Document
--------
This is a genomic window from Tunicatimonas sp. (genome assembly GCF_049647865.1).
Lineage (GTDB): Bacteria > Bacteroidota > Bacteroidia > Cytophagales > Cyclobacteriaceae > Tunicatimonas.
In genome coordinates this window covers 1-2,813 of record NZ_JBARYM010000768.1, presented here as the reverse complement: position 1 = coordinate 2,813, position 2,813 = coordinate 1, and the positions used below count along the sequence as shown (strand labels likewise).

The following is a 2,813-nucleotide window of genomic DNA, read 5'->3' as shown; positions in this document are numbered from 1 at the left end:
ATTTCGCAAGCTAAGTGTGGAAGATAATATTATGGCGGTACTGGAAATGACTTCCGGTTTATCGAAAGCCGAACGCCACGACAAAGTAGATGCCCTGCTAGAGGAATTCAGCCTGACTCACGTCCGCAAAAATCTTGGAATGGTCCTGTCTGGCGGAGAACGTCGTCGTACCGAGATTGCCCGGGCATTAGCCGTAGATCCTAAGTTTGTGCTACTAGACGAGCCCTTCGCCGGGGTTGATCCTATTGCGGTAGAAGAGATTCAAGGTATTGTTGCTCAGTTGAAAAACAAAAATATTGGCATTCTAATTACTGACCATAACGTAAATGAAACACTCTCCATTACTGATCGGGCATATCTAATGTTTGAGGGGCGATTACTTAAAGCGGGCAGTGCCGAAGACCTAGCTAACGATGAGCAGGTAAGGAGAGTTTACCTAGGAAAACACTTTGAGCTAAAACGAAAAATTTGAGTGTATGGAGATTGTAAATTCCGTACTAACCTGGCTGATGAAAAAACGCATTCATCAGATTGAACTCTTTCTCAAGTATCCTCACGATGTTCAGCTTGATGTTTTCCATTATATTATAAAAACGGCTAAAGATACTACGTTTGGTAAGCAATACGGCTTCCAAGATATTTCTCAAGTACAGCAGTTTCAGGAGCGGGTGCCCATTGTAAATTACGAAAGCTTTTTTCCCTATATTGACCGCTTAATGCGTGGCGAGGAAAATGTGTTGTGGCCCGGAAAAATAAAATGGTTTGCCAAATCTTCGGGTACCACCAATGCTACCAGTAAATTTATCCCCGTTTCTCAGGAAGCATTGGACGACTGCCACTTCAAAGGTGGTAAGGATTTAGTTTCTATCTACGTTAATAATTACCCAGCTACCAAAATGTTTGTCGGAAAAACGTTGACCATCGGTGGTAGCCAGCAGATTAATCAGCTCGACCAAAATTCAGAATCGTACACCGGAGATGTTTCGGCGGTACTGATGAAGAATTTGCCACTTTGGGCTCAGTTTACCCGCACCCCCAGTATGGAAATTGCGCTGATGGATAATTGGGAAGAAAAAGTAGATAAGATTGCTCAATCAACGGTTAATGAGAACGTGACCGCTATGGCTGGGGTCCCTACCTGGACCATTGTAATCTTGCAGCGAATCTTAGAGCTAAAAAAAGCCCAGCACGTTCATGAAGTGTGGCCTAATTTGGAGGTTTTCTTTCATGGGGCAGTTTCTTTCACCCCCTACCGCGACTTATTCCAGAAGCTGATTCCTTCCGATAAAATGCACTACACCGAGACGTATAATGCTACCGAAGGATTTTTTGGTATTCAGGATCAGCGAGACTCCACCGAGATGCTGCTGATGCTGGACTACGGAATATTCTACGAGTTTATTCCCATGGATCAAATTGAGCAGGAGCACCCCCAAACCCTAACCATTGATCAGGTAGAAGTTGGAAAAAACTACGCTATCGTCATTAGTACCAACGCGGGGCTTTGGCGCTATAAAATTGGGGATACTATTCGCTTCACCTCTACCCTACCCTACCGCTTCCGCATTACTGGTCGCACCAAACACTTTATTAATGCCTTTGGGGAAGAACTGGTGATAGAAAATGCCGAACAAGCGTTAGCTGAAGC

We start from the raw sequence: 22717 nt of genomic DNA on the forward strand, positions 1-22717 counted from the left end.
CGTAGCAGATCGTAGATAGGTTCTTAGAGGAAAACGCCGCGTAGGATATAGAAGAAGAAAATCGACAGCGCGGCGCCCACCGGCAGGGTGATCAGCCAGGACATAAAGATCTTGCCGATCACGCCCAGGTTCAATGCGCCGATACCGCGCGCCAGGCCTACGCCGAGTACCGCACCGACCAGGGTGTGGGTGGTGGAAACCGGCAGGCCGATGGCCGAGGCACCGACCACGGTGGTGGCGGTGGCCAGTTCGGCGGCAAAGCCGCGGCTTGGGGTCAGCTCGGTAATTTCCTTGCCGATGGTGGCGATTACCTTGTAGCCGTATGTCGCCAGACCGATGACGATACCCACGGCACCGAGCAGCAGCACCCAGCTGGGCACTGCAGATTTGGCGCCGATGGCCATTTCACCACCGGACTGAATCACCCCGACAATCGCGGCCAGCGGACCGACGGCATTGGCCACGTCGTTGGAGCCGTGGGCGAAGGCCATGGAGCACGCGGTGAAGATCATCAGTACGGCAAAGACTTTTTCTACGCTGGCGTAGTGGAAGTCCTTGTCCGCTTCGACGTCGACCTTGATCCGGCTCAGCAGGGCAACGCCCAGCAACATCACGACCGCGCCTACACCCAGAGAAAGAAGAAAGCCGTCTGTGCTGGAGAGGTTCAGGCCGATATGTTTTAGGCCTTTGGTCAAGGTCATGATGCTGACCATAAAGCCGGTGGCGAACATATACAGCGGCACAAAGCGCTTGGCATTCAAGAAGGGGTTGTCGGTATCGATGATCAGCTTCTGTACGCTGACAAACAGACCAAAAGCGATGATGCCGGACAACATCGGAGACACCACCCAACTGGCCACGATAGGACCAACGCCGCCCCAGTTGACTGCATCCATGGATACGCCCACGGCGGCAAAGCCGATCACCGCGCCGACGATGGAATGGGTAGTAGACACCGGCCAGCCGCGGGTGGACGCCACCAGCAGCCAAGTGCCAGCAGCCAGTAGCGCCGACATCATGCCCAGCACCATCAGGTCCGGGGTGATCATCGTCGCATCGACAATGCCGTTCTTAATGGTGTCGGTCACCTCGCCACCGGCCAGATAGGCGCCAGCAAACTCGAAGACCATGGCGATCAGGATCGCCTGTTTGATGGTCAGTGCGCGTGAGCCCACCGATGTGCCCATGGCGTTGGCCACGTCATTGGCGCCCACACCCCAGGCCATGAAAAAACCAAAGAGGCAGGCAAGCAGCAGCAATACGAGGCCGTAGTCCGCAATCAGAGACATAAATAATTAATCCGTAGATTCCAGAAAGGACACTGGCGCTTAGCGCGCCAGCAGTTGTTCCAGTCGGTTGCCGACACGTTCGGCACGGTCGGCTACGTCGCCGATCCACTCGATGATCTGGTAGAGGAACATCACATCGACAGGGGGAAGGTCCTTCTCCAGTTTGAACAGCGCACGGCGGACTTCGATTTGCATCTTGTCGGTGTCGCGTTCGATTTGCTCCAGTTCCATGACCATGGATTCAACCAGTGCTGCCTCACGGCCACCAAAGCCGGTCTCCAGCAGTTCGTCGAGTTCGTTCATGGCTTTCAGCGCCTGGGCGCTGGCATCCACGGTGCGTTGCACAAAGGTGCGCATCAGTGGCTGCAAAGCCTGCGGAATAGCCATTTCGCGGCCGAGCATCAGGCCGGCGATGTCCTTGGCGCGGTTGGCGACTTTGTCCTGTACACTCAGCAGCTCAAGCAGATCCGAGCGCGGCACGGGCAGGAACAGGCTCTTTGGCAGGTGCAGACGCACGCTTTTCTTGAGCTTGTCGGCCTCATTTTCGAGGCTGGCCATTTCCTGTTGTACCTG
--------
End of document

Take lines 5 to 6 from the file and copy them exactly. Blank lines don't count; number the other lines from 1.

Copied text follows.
ATTTCGCAAGCTAAGTGTGGAAGATAATATTATGGCGGTACTGGAAATGACTTCCGGTTTATCGAAAGCCGAACGCCACGACAAAGTAGATGCCCTGCTAGAGGAATTCAGCCTGACTCACGTCCGCAAAAATCTTGGAATGGTCCTGTCTGGCGGAGAACGTCGTCGTACCGAGATTGCCCGGGCATTAGCCGTAGATCCTAAGTTTGTGCTACTAGACGAGCCCTTCGCCGGGGTTGATCCTATTGCGGTAGAAGAGATTCAAGGTATTGTTGCTCAGTTGAAAAACAAAAATATTGGCATTCTAATTACTGACCATAACGTAAATGAAACACTCTCCATTACTGATCGGGCATATCTAATGTTTGAGGGGCGATTACTTAAAGCGGGCAGTGCCGAAGACCTAGCTAACGATGAGCAGGTAAGGAGAGTTTACCTAGGAAAACACTTTGAGCTAAAACGAAAAATTTGAGTGTATGGAGATTGTAAATTCCGTACTAACCTGGCTGATGAAAAAACGCATTCATCAGATTGAACTCTTTCTCAAGTATCCTCACGATGTTCAGCTTGATGTTTTCCATTATATTATAAAAACGGCTAAAGATACTACGTTTGGTAAGCAATACGGCTTCCAAGATATTTCTCAAGTACAGCAGTTTCAGGAGCGGGTGCCCATTGTAAATTACGAAAGCTTTTTTCCCTATATTGACCGCTTAATGCGTGGCGAGGAAAATGTGTTGTGGCCCGGAAAAATAAAATGGTTTGCCAAATCTTCGGGTACCACCAATGCTACCAGTAAATTTATCCCCGTTTCTCAGGAAGCATTGGACGACTGCCACTTCAAAGGTGGTAAGGATTTAGTTTCTATCTACGTTAATAATTACCCAGCTACCAAAATGTTTGTCGGAAAAACGTTGACCATCGGTGGTAGCCAGCAGATTAATCAGCTCGACCAAAATTCAGAATCGTACACCGGAGATGTTTCGGCGGTACTGATGAAGAATTTGCCACTTTGGGCTCAGTTTACCCGCACCCCCAGTATGGAAATTGCGCTGATGGATAATTGGGAAGAAAAAGTAGATAAGATTGCTCAATCAACGGTTAATGAGAACGTGACCGCTATGGCTGGGGTCCCTACCTGGACCATTGTAATCTTGCAGCGAATCTTAGAGCTAAAAAAAGCCCAGCACGTTCATGAAGTGTGGCCTAATTTGGAGGTTTTCTTTCATGGGGCAGTTTCTTTCACCCCCTACCGCGACTTATTCCAGAAGCTGATTCCTTCCGATAAAATGCACTACACCGAGACGTATAATGCTACCGAAGGATTTTTTGGTATTCAGGATCAGCGAGACTCCACCGAGATGCTGCTGATGCTGGACTACGGAATATTCTACGAGTTTATTCCCATGGATCAAATTGAGCAGGAGCACCCCCAAACCCTAACCATTGATCAGGTAGAAGTTGGAAAAAACTACGCTATCGTCATTAGTACCAACGCGGGGCTTTGGCGCTATAAAATTGGGGATACTATTCGCTTCACCTCTACCCTACCCTACCGCTTCCGCATTACTGGTCGCACCAAACACTTTATTAATGCCTTTGGGGAAGAACTGGTGATAGAAAATGCCGAACAAGCGTTAGCTGAAGC

We start from the raw sequence: 22717 nt of genomic DNA on the forward strand, positions 1-22717 counted from the left end.